Political Crisis in Venezuela

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Political Crisis in Venezuela

AFP / Luis Robayo

AFP / Luis Robayo

AFP / Luis Robayo

Javier Sarache, Multimedia Editor

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On January 23, Juan Guaido, opposition leader and self-proclaimed interim president of Venezuela, has declared himself the acting president, sparking demonstrations of both support and protest.

Venezuelans have been dealing with a combination of a collapsing economy, hyperinflation, poor security, and now a political constitutional crisis.

Recently, Venezuela President Nicolás Maduro backed off an ultimatum to kick out U.S. Embassy staff.

Maduro took office on January 10th but more than a dozen countries in the region including the U.S. say his government is not legitimate. His election last year was presumed to be fraudulent. After Maduro became president, a ruling took place by the supreme court saying that the full national assembly was illegitimate.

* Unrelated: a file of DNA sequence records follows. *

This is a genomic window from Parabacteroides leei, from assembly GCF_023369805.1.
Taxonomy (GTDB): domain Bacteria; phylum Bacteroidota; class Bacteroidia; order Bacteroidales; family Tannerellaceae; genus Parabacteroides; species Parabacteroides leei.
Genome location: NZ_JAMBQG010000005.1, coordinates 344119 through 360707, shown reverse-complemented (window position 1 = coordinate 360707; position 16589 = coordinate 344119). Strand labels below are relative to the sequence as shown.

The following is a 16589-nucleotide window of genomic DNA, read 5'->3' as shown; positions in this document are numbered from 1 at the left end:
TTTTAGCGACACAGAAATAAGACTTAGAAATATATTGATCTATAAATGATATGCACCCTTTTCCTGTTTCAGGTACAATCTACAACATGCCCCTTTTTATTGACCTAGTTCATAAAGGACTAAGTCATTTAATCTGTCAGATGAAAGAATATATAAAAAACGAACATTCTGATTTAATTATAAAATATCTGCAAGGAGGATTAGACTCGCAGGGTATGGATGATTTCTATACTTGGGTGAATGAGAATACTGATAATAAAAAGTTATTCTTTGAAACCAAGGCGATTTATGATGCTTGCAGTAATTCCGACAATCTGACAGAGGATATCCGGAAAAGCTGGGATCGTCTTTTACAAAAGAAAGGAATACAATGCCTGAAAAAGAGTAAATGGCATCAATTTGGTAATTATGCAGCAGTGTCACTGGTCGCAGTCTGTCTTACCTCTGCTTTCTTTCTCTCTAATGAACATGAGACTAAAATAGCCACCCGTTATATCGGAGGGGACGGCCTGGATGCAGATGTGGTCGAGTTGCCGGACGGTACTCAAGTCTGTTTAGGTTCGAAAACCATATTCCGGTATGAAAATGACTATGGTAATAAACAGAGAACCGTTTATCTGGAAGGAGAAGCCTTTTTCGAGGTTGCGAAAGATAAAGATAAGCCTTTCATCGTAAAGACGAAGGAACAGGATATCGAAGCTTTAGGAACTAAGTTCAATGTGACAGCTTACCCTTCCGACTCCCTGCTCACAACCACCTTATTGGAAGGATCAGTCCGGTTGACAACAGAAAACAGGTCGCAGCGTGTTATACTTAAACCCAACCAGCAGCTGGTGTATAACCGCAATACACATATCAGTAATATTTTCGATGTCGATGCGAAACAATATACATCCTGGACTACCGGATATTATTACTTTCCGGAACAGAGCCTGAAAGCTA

Germany, France, Spain, the Netherlands, and Britain gave ­Maduro eight days to call new elections, vowing that otherwise, they would fully support Juan Guaido, now supported by the United States and a host of Latin American countries.

In response to Guaido’s declaration, President Trump tweeted, “The citizens of Venezuela have suffered too long at the hands of the illegitimate Maduro regime. I have now recognized the president of the Venezuelan National Assembly, Juan Guaido, as the interim president of Venezuela. ”

More than 120 people died over several months of violent protest in 2017. Well over 3 million people have fled Venezuela over the past few years and a little over a million are expected to this year as a result of the country’s political crisis.

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